Beatriz Crespo’s solo show, Verdandi, that opened on June 22nd in Merringdham, Kreuzberg, is the first exhibition curated by German porcelain manufacturer, Porcelaingres, as part of their new art exhibition program. They are presenting a large collection of recent works by the artist, including big scale paintings as well as smaller drawings.
There are not many strokes on Crespo’s paintings. Each one has to be essential. It has to be honest and meaningful. She does care about being as honest as possible, and about seeing a job done well and chooses carefully the material she uses, and spends time experimenting with it prior to painting. The artist explores the correlation between the human condition and the properties of the medium. In a symbolist way, and sometimes an animist one, she is looking for relations between the material she uses and her subjects.
In her painting “Ludovic”, we can see the canvas on some areas. Only transparent gesso has been applied to the canvas, so that we can see its structure. Some parts of the subject’s body are missing, like his legs and most of the lower part, to focus on his head, on his thinking, and on his arms and hands, as he is a writer. She started painting as an abstract expressionist painter, when abstract painters usually start as figurative painters. Now faces emerge from her paintings. The paintings don’t represent necessarily something personal but rather what the painter understands about human condition and problems anyone encounters in their life via her knowledge of herself, of others, of her life, of life with others. The paintings focus on people and mainly on faces because those moments they capture are the ones that make us become who we are. Rather than simple portraits of people, they capture those hard moments in which we go deep in our soul, to find the strength to move forward, those moments in which we understand things about life. Crespo’s art used to be abstract and she know uses figuration to represent something abstract; the volatile intimacy of moments.
At first sight, those paintings may look sad, and when looking at the canvases from afar, they look black and white. As we get closer, we notice bits of colours. By providing obscure dashes on the painting that have a texture and a special light, obscurity is represented in a warmer way than we thought. They might symbolise something sad, with bits of hope here and there. There are some lights in total darkness, and one can find beauty in tough times.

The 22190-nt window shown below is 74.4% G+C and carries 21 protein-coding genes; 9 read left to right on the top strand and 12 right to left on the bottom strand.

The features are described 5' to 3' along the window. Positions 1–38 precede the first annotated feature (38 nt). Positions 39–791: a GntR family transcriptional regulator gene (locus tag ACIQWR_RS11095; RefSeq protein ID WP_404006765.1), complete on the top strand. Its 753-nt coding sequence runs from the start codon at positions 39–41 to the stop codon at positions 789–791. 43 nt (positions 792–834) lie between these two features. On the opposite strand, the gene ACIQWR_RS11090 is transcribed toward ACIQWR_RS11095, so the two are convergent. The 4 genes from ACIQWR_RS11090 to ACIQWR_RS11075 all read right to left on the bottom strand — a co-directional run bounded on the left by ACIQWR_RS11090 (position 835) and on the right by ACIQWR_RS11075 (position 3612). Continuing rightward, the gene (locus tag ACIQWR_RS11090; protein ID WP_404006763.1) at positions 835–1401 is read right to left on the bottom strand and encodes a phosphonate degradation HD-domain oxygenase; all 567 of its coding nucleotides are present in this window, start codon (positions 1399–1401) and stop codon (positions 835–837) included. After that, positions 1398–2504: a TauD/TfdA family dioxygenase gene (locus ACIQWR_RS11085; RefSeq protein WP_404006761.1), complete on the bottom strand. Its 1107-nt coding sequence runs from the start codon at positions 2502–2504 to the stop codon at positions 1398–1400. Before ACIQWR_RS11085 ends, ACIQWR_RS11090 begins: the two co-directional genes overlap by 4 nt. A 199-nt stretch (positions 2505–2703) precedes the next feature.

In her work, Aphorismus, Crespo depicts the same subject three times, a lapse of a few seconds has happened in between those three instants. The three representations of the same scene overlap each other.
By juxtaposing them, Crespo is not breaking down a movement like in a “Nude descending a staircase”, but is breaking down moments. This micro-temporal approach is dissecting the intimacy of moments. The interstitial space of the human relationships is precisely represented by a hole in the canvas from where a river of black cloth extends the passion over the showroom pulling the viewer from the literal view of the artwork into a sensual experimentation of its magical-symbolic level. Crespo paints at night, with little light, as it is more intimate. As Crespo puts it, “It is like painting within yourself”.
PORCELAINGRES ART SHOWROOM
Verdandi – BEATRIZ CRESPO
Exhibition: June 22nd – Sept. 5, 2012
Open hours: Monday to Friday, from 9am to 5pm
Mehringdamm 55-57 (courtyard)
(click here for map)
BEATRIZ CRESPO artist website: www.beatrizcrespo.com
PORCELAINGRES, a porcelain stoneware manufacturer for architecture, opened its new exhibition space, intending to create a meeting place for artists and designers, and encourage debates around architecture and art.
Blog entry by Florence Reidenbach in Berlin; Monday, July 9, 2012.